Ross Finnie, the Scottish executive environment minister, will today raise the target for electricity from non-polluting sources to 40% by 2020, which could lead to hundreds more windfarms springing up across Scotland. If the target is met, it could mean wind becoming Scotland's greatest energy source, ahead of coal, gas and nuclear power. Around 150 windfarms - as many as 5000 wind turbines - are already under consideration in addition to the 11 already operating. Many more will now be built, reports The Herald.
Scotland's first mass transfer of council housing to a private landlord is trapped in a bureaucratic minefield which could see the£19m deal delayed until next year. A ballot in the Borders last year confirmed support among the 6,900 tenants for the sale of their homes to the newly-formed Scottish Borders Housing Association (SBHA).
But difficulty in reaching agreement over the price to be paid for the stock, the introduction of the Scottish Executive's secure tenancy arrangements and a list of other issues, including approval of SBHA's business plan, have held up the transfer, reports The Scotsman.
JUDGES VISIT LAST OF 12 CAPITAL OF CULTURE BIDDERS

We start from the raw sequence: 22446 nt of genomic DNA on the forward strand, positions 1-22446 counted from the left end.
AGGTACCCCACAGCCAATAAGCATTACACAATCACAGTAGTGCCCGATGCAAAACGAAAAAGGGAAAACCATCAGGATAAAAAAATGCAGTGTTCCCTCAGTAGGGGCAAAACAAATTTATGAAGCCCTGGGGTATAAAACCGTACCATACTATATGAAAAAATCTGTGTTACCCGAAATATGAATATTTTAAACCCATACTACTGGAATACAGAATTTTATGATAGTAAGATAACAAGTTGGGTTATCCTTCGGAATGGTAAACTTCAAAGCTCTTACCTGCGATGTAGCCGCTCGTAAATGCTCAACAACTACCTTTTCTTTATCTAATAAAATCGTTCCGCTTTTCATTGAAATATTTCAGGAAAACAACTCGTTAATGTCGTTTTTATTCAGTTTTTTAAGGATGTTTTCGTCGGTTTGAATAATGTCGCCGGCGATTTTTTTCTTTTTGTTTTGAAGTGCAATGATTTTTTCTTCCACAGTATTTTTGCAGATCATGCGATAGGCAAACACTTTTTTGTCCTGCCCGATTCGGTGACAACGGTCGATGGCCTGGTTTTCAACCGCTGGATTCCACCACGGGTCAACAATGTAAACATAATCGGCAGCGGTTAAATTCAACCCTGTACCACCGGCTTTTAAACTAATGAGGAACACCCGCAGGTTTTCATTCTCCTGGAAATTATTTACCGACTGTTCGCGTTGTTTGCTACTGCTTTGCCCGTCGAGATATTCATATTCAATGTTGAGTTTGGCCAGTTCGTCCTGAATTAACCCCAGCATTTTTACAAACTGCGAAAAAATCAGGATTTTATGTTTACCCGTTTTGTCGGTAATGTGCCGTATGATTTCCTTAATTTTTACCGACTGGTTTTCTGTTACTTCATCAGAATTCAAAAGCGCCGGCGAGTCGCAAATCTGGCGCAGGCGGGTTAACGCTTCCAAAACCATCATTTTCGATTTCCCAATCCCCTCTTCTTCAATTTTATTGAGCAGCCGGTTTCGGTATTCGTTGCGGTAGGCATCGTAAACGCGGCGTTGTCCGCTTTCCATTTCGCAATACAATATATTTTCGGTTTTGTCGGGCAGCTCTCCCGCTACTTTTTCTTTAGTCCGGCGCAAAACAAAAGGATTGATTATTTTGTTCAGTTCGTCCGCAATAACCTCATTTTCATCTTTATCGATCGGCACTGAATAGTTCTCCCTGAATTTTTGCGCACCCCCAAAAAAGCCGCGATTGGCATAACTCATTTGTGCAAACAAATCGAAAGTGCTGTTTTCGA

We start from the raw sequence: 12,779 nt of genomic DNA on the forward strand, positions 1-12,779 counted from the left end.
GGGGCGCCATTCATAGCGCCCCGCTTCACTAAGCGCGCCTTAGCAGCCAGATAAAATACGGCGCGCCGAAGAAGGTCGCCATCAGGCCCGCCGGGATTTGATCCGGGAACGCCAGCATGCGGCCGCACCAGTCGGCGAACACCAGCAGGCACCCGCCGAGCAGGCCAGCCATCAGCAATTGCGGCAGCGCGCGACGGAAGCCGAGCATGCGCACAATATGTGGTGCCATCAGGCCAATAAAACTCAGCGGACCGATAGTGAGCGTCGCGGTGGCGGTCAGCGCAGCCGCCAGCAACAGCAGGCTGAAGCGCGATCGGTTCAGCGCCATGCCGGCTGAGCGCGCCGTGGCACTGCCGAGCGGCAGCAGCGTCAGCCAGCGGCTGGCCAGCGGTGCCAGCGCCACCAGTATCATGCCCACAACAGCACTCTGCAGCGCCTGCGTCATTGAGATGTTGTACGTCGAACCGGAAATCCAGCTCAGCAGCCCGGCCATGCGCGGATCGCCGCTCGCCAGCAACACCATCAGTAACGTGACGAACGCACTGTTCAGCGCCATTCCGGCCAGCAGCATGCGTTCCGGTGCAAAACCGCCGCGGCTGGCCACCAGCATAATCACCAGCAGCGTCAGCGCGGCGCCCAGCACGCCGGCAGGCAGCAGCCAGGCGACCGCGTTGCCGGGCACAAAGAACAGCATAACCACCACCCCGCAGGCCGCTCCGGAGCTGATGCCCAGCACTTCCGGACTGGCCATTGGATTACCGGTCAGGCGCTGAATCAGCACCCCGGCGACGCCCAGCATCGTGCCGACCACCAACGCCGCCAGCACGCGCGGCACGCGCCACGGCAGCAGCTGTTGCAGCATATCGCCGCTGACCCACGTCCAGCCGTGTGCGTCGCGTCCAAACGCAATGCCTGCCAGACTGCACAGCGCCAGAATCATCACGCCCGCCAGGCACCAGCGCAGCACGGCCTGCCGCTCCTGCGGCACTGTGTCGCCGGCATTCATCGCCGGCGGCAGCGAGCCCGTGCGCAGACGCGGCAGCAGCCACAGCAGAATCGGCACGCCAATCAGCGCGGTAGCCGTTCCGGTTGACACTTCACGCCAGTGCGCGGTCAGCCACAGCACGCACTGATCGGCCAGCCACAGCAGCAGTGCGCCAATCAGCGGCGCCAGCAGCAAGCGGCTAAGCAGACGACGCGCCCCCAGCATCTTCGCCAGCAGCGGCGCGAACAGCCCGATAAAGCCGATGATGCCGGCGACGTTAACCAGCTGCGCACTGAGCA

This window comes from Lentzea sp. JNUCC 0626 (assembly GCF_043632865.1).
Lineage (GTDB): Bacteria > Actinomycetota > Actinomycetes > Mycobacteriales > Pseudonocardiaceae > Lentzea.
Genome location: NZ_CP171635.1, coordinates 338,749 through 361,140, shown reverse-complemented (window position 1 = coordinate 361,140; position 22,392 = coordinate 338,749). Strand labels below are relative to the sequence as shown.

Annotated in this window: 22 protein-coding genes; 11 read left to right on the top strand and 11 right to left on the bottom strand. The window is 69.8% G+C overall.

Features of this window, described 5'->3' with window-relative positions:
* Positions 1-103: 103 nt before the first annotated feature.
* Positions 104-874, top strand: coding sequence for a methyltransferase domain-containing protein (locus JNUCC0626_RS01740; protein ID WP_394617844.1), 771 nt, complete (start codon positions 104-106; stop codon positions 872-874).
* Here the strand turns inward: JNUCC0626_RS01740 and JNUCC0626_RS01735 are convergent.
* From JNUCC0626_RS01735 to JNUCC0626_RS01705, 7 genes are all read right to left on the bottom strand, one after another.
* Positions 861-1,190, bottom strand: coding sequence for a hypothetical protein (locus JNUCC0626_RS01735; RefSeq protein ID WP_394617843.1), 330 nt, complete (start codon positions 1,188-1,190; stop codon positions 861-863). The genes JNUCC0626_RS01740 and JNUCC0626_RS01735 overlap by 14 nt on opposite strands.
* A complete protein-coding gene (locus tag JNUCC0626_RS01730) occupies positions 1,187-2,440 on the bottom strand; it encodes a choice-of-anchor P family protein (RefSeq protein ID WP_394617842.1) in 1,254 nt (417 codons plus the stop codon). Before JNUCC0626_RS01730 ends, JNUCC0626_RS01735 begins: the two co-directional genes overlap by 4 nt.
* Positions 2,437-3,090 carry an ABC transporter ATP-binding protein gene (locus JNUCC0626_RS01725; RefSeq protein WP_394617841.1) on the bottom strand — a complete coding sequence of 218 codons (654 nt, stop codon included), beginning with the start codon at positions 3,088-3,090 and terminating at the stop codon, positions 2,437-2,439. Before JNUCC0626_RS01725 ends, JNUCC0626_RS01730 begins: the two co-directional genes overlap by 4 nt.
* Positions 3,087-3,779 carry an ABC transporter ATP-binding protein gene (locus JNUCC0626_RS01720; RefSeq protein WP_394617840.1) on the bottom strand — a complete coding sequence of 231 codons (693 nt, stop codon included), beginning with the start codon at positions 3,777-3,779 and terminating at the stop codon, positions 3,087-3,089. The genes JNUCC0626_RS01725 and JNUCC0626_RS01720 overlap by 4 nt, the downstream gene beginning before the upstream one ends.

Judges for for the 2008 European capital of culture competition yesterday visited Bradford, the last of the 12 cities bidding for the title. The team, including Sir Jeremy Isaacs and Sue McGregor, flew in to Leeds Bradford Airport and were taken by helicopter to the city centre, reports The Yorkshire Post. Paul Brookes, Bradford capital of culture director, said: 'There are many great things about Bradford. However, I hope the judges will also see just how much Bradford stands to gain from being capital of culture. We have already surprised people by emerging as a strong contender.' The short-list will be announced in November and the winner in March.
LEWISHAM PLANNERS TO TAKE ON STARBUCKS
Lewisham LBC is set to take on Starbucks, after councillors have agreed to take enforcement action which will effectively force the coffee chain to close a store, or at least to serve only take-away coffees, reports This is London. Starbucks was said to have 'acted aggressively and provocatively' by ignoring the council's refusal to give planning permission for it to open a cafe in the middle of Blackheath Village, the authority's planning committee heard last night. Gavin Moore, deputy mayor of Lewisham, said: 'The company was outrageous in its decision to flagrantly ignore the fact that we did not give it planning permission to operate a cafe and we are not prepared to let them get away with it.'
Cathy Heseltine, for Starbucks, said: 'We have just heard the result of the council meeting and we need a little time to consider our options.'